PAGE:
Compact archive February 29, 2008

Mariusz Szczygiel: Gottland – How Czechs live without God

The book Gottland evoked great interest. But also questions; is the Polish writer able to write about Czechs? Can he tell anything about us we don’t know? Also, there came troubles, Karel Gott Museum Gottland doesn’t like the book carries the same name.

Gottland Museum may sue you to change the name of the book. Would you go to a court to defend it?

Szczygiel-mariusz “A writer at a court? I would love to! It’s like Franz Kafka’s spirit floats above my book.”

Did the name offended anyone else?

I don’t know about it. When I was in Gottalnd, I saw many times people aged 60-90 there and I had the feeling, from how they couldn’t wait to get in, as if they were to go to heaven. Inside, people have a feeling of solidarity, the one of people who survived communism together with Gott. Like if they were looking for balance Karel Gott sung about – that life is good, we are good, our past is good…

Do you think Gott can be a substitute for God?

“No. But he provides religious dimension, as a religion does.”

How do the Poles see Czechs?

Czechs say they cure tragedy by laughter. That seems outward for us. I published a book about regular Czechs, who don’t believe in god. Czechs are regarded as the least religious nation of Europe. Completely exotic for us! Reactions on this text, depicting how the life is without God, got over my expectations; I got more than 500 letters! Some positive – “I wonder on Czechs, who live their lives in harmony with ethics, even without religion.” or negative, like those on a hospice in Ostrava, where people have no wish for divine services – for some Poles life without God equals lack of morale.

How Czechs and Poles differ in viewpoint on world events?

“We have more definite answers. Catholicism ables us to judge easily. When the famous Sister Lucie from Fatima died, Polish press wrote: “…Sister Lucie talked to Virgin Mary many times…” but Czech Press wrote: “… Sister Mary is said to have talked to Maria many times..” the Czech Republic is a country of doubts, which I personally like (laughter).”

Source: MF Dnes, Ludek Navara

Big exhibition of alternative contemporary art in Prague

Contemporary art, that stands out of the main art establishment. This is how the International triennale of contemporary art ITCA 2008 defines itself.

The Exhibition Palace introduces hundreds of pieces of art from the Czech and Slovak Republic, Great Britain, France, Germany or Japan. After Prague Biennale, it is another exhibition aiming to increase interest of public in contemporary art.

There will be workshops and seminars, media campaign is prepared, web pages and catalog are ready. Curators’ choice focuses on non-eatabled art forms, sensitive to what represents esthetic, genre, ideological trends and conventions.

3rd June to 14th September 2008, National Gallery Prague, The Trade Fair Palace (Veletržní palác)

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Czech Philharmonic Concert

The Czech Philharmonic Orchestra has enjoyed unprecedented success for a number of years now. It became the focus of attention on the occasion of the 100th anniversary of Antonin Dvorak, who conducted its first ever concert and is currently the best known Czech composer worldwide. The Czech Philharmonic continues to give proof of its artistic excellence and the distinctive nature of its sound.

Cycle K6-07 M. DE FALLA: Spanish suite for violin and piano.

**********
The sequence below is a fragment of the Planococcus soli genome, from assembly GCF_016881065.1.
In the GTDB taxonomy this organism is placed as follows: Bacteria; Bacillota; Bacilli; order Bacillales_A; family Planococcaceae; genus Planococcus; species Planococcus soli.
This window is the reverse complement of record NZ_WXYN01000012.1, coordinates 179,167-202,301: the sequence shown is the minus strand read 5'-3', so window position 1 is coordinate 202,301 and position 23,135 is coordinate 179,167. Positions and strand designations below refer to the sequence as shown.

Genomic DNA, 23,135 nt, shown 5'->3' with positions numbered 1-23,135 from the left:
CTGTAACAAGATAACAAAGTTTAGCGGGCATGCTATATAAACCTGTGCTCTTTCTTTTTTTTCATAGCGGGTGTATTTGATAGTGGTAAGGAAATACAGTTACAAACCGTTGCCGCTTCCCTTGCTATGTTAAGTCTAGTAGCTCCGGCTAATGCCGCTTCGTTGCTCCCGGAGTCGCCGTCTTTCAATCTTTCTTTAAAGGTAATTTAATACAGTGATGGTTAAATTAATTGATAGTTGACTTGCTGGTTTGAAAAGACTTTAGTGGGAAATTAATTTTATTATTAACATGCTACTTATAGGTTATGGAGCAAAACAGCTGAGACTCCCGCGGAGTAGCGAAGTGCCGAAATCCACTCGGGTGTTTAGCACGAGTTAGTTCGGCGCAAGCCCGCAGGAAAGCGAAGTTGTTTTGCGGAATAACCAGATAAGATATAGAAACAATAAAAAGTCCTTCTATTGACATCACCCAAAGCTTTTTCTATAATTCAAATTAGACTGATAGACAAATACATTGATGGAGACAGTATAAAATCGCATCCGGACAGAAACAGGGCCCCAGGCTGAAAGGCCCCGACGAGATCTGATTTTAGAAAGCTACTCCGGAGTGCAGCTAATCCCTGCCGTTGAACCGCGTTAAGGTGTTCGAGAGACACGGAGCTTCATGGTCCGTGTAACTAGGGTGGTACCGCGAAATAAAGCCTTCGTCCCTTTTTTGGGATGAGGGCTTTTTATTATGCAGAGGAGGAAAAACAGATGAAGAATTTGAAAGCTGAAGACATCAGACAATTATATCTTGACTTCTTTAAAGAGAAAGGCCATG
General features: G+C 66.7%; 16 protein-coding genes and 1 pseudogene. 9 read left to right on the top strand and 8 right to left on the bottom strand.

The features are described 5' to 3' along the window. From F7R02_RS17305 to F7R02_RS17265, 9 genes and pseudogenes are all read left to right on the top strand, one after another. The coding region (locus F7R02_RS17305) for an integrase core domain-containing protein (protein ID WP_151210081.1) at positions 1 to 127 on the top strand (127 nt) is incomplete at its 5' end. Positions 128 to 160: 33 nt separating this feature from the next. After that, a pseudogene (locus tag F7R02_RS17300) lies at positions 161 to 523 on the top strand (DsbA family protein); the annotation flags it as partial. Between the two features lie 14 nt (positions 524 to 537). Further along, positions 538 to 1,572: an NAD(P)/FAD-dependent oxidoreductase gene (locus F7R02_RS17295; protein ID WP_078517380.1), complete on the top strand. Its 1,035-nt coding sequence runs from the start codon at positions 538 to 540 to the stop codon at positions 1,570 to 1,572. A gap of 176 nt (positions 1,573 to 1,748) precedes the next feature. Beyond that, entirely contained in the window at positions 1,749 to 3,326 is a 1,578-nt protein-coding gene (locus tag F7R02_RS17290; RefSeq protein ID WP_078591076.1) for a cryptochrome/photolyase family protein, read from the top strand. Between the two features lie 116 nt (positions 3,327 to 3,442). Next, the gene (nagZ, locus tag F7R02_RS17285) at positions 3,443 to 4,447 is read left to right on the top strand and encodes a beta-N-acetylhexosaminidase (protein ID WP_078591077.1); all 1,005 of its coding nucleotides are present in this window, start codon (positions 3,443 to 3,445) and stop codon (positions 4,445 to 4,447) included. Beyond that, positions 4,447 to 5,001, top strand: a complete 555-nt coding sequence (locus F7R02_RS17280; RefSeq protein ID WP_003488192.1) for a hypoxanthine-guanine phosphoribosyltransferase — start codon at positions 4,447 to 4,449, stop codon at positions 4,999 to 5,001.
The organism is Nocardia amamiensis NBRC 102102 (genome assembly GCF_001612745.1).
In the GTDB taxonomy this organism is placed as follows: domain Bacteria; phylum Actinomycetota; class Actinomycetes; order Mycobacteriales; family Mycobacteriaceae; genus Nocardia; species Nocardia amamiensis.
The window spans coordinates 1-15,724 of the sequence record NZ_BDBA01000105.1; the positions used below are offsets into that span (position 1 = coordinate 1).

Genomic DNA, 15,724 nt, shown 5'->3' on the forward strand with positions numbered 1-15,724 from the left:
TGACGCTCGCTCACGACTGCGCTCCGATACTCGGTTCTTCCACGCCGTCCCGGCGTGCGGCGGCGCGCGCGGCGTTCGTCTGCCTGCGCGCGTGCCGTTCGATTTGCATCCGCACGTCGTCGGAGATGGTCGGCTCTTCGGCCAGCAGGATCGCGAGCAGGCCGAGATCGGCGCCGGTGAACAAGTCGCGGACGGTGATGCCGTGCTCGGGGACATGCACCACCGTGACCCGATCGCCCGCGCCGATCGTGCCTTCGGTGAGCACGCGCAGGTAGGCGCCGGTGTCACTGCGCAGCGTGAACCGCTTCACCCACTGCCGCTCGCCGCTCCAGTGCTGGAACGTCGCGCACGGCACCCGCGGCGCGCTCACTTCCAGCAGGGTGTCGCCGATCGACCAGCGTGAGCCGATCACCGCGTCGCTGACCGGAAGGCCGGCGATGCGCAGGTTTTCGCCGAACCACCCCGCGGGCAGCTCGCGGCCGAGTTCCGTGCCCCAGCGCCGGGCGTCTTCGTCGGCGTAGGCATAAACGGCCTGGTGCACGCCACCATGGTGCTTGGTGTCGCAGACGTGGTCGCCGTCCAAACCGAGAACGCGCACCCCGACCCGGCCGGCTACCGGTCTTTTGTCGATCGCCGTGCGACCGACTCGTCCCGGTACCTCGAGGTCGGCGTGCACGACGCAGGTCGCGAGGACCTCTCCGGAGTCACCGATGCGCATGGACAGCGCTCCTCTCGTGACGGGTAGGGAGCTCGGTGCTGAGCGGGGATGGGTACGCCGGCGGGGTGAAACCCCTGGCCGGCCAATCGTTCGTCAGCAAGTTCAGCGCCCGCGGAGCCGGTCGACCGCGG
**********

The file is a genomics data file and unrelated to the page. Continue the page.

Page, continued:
MARTINU: Tree Czech Dances for piano
L. JANACEK: Sonet for violin and Piano
B. SMETANA: Concert etude “On the Seashore”
E. GRIEG: Sonet for violin and piano no. 1
A. DVORAK: Mazurek e-moll for violin and piano

violin Bohumil Kotmel
grand piano Jiří Kollert

Sukova Hall, Thursday, 25th March 2008, 19:30, Rudolfinum, Alsovo Nabrezi 12, Praha 1

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Lenny Kravitz in Prague O2 Arena

Lenny_Kravitz O2 Arena is a new name for Sazka Arena, which is the largest multipurpose hall in Middle Europe. It hosts stars of the world scene, like R.E.M, and now even Lenny Kravitz comes to show his skills.

Leonard Albert “Lenny” Kravitz (b. 1964) is an American singer-songwriter, multi-instrumentalist, record producer, and arranger whose “retro” style incorporates elements of rock, soul, funk, reggae, hard rock, psychedelic, folk, and ballads.

In addition to singing lead and backing vocals, Kravitz often plays all the guitar, bass, drums, keyboards, and percussion himself when recording. He won the Grammy Award for “Best Male Rock Vocal Performance” four years in a row from 1999 to 2002. He has sold an estimated thirty million albums worldwide.

The star has published a new album called it is time for a love revolution, featuring Hendrix rock, black soul and Kravits’ songstering. His Love Revolution Tour will go around Europe, the tickets are 990-1690 czk apiece in pre-sale. Prague, 23th June 2008, Sazka – O2 Arena

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The oldest tram in Prague is one hundred years old

historic_tramway If all the Prague tramways were so old, the Prague Public Transport Company (MHD) probably wouldn’t get so many customers, but there is just this one, on its regular route 91 – the tourist sightseeing tramway.

Its evidence number is 240, its first day in work was in 1908. The design was very modern until 1930’s – its round corners, luminous interior, lined with combination of mahogany and red ash still evoke refined feelings.

And where will the oldest working tram in Prague take you? On a route around Prague Castle, on a trip in the historic centre, with the sight of Charles Bridge and around Vltava River. Recommended for romantic types and those who like ‘the good ol’ times’

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